enter image description here US Patent Application US20120226658: Data model versioning for document databases

Claim #1 describes an extremely simple versioning system for a document database:

  1. A method, comprising:

reading, by a processing device, a first version tag, the first version tag associated with a document database;

comparing the first version tag to a second version tag, the second version tag associated with a current document template of an application; and

if the first version tag does not match the second version tag, performing a version migration operation to update a document format of the document database.

If I am reading this correctly, it's attempting to patent a system in which one revision number is compared to the previous revision number, and if it's different do an upgrade.

Claims 8 and 15 go on to describe a "processing system" and a "machine-readable storage medium" without adding any specific details.

Surely there must be prior art for this?

  • Found this via freshpatents.com Sep 18, 2012 at 15:30
  • 1
    It's more than your rewording attempt: the version number is the version of the template, and the system updates the document to the new template version if necessary. Still something I'm sure I've used before, and that probably existed before I was born. Sep 18, 2012 at 17:15
  • Note: Final rejection mailed for this patent on 11-27-2012. Dec 18, 2012 at 19:15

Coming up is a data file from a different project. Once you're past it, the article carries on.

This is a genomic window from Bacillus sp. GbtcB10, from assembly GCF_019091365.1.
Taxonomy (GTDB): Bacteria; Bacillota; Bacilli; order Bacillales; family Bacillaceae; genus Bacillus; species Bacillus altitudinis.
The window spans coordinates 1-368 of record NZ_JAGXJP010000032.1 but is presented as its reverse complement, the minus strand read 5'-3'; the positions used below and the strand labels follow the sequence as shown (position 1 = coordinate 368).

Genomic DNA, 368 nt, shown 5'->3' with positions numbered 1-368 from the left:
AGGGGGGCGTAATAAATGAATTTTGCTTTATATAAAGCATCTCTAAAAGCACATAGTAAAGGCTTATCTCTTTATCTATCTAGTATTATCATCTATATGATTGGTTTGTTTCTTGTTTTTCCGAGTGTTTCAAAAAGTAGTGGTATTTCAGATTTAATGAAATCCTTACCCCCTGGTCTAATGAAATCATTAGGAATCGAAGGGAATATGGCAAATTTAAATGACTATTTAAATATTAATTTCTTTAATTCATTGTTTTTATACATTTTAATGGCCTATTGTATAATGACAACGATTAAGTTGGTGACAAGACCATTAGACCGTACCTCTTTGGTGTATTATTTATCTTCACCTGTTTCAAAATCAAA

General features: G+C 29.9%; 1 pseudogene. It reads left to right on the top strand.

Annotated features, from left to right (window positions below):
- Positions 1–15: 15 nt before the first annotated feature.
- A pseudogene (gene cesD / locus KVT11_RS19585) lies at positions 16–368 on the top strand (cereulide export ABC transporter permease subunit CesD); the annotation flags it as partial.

• The final rejection was based on "COMPARING AND MERGING STRUCTURED DOCUMENTS SYNTACTICALLY AND SEMANTICALLY Yu Yuan et al" google.com/patents/US20100088676 so anything not as close or detailed as that does not add much.
    – George White
    Mar 29, 2013 at 21:26

3 Answers 3


The VMS operating system - first released in 1977 - tagged each file with a version number.

Here is a script written in 1992 called COPY_IF_NEWER which does what the patent claims, using the creation date of the file as the "version tag".

The COPY command of VMS did this automatically and by default.


Microsoft Word for example, will notice that you have loaded a document using and old data format and will update that to a newer data format for you. That data format is presumably described by a format template.

The following description from the patent just isn't a true description of what numerous other applications do:

However, these applications may use a highly structured, code-defined data model for storing data (such as metadata pertaining to the software repositories). This data model may be embodied in a template used to format the data. In addition, the data model (and templates) may change over time, such as in new releases of the application. Since the document database is freely structured and schema-free, the database may contain documents having fields that do not match the data model currently used by the management application. Current systems do not include the ability to verify that that version of the data model used by the application matches the data model used in the document database. If the application attempts to read a document in the document database having a different data model than is expected, it may result in the incorrect data being read or other errors.


Python's axiom library allows migrations between different schema versions and will allow multiple different schemas to co-exist prior to upgrade.



Axiom applications can keep running while they’re being upgraded from one schema to another (with a partial dataset available). Upgrades are handled automatically, and the code for upgrading can be kept separate from your application code. You can even write upgraders which involve complex relationships between multiple rows.

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